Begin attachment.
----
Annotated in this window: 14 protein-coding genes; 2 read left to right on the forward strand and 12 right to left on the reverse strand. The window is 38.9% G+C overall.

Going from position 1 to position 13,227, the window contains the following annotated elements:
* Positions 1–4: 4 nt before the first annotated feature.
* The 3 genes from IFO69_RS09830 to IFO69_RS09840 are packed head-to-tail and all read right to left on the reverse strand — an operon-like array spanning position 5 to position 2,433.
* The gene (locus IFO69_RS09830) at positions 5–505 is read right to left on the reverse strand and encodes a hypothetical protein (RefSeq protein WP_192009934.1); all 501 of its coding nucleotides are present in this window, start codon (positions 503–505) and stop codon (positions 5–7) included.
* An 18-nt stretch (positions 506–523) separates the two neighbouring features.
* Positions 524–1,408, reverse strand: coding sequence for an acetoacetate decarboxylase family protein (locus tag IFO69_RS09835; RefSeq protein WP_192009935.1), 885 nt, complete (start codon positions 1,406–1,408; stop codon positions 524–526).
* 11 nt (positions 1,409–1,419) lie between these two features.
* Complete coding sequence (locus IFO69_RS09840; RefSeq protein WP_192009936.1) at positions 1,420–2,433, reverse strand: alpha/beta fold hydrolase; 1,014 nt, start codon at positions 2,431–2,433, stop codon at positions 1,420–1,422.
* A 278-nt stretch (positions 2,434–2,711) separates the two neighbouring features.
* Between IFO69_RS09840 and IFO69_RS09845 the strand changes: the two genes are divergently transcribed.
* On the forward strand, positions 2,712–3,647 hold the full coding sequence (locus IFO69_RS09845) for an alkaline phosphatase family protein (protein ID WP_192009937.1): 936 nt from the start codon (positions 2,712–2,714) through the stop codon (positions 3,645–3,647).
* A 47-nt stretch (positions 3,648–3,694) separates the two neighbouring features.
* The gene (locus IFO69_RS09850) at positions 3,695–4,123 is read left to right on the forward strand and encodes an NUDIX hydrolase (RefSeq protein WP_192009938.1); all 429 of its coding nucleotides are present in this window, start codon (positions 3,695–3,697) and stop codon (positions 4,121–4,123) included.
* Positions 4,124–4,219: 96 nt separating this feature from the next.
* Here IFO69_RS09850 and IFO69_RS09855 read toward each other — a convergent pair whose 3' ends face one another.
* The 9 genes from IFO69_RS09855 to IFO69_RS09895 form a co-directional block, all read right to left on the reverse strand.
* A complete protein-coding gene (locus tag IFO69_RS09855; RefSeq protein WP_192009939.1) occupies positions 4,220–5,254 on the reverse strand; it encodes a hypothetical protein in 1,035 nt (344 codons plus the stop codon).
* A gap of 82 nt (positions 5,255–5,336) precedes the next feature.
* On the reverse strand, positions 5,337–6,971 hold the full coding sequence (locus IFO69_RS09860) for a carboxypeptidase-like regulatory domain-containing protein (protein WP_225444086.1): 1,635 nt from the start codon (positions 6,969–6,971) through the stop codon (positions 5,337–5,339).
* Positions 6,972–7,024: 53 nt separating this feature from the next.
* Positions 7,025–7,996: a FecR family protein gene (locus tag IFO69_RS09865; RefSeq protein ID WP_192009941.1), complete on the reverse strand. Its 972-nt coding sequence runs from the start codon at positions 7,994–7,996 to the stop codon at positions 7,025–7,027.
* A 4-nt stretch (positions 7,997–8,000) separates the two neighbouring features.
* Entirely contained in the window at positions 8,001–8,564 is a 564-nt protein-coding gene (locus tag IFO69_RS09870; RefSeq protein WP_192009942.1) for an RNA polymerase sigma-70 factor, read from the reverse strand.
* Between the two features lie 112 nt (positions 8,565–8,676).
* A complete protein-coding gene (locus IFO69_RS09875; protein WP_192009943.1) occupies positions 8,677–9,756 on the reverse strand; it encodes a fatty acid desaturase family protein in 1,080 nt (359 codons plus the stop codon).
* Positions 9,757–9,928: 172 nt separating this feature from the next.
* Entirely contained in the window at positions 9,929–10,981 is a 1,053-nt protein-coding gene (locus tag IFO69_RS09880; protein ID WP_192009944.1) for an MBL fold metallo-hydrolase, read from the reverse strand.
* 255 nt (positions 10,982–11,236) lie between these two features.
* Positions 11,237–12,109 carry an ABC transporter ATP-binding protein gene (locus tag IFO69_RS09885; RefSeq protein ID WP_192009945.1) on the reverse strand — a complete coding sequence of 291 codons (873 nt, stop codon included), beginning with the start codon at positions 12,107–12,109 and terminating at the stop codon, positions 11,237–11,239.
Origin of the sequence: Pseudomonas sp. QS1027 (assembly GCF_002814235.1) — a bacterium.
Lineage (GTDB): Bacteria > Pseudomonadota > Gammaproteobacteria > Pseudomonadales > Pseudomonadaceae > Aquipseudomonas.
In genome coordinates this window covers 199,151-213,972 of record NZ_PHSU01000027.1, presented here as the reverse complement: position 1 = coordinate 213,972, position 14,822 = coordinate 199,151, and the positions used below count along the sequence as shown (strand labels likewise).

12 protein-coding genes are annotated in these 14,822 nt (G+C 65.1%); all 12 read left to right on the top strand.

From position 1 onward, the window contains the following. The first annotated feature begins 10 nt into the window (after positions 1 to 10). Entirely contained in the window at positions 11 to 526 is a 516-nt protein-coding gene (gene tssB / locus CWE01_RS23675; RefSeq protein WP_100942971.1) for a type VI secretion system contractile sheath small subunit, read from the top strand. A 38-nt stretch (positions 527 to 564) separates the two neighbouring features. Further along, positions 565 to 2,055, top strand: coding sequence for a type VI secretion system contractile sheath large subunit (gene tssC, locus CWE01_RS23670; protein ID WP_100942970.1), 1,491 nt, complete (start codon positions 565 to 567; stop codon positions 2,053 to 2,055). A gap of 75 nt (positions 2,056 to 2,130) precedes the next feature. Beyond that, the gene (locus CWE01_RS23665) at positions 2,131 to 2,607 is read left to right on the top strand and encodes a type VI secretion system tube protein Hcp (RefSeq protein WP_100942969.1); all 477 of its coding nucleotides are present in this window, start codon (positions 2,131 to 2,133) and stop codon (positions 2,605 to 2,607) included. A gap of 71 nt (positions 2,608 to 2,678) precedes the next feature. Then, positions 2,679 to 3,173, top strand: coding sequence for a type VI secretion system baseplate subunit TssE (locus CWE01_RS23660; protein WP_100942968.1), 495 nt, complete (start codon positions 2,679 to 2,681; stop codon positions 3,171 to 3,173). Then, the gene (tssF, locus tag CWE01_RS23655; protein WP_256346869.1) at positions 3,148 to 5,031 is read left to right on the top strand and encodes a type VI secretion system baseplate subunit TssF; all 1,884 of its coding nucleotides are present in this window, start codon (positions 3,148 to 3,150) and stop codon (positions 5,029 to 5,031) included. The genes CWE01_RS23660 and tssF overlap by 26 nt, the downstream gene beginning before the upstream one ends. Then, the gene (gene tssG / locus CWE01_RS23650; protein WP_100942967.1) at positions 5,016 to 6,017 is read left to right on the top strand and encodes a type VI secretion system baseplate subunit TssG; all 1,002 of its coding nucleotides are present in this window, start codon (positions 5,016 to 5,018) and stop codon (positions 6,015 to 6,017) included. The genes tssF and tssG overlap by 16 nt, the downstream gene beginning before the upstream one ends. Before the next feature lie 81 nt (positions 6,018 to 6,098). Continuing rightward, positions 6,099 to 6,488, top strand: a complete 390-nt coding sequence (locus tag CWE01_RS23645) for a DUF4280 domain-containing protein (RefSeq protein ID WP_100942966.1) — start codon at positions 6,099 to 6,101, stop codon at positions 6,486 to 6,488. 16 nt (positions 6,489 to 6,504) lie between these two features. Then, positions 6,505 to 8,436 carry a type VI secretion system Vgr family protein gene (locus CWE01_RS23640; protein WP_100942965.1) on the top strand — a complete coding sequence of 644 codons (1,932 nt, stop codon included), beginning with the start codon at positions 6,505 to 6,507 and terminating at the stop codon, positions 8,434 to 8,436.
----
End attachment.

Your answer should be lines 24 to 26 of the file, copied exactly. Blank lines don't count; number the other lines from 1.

* Entirely contained in the window at positions 8,001–8,564 is a 564-nt protein-coding gene (locus tag IFO69_RS09870; RefSeq protein WP_192009942.1) for an RNA polymerase sigma-70 factor, read from the reverse strand.
* Between the two features lie 112 nt (positions 8,565–8,676).
* A complete protein-coding gene (locus IFO69_RS09875; protein WP_192009943.1) occupies positions 8,677–9,756 on the reverse strand; it encodes a fatty acid desaturase family protein in 1,080 nt (359 codons plus the stop codon).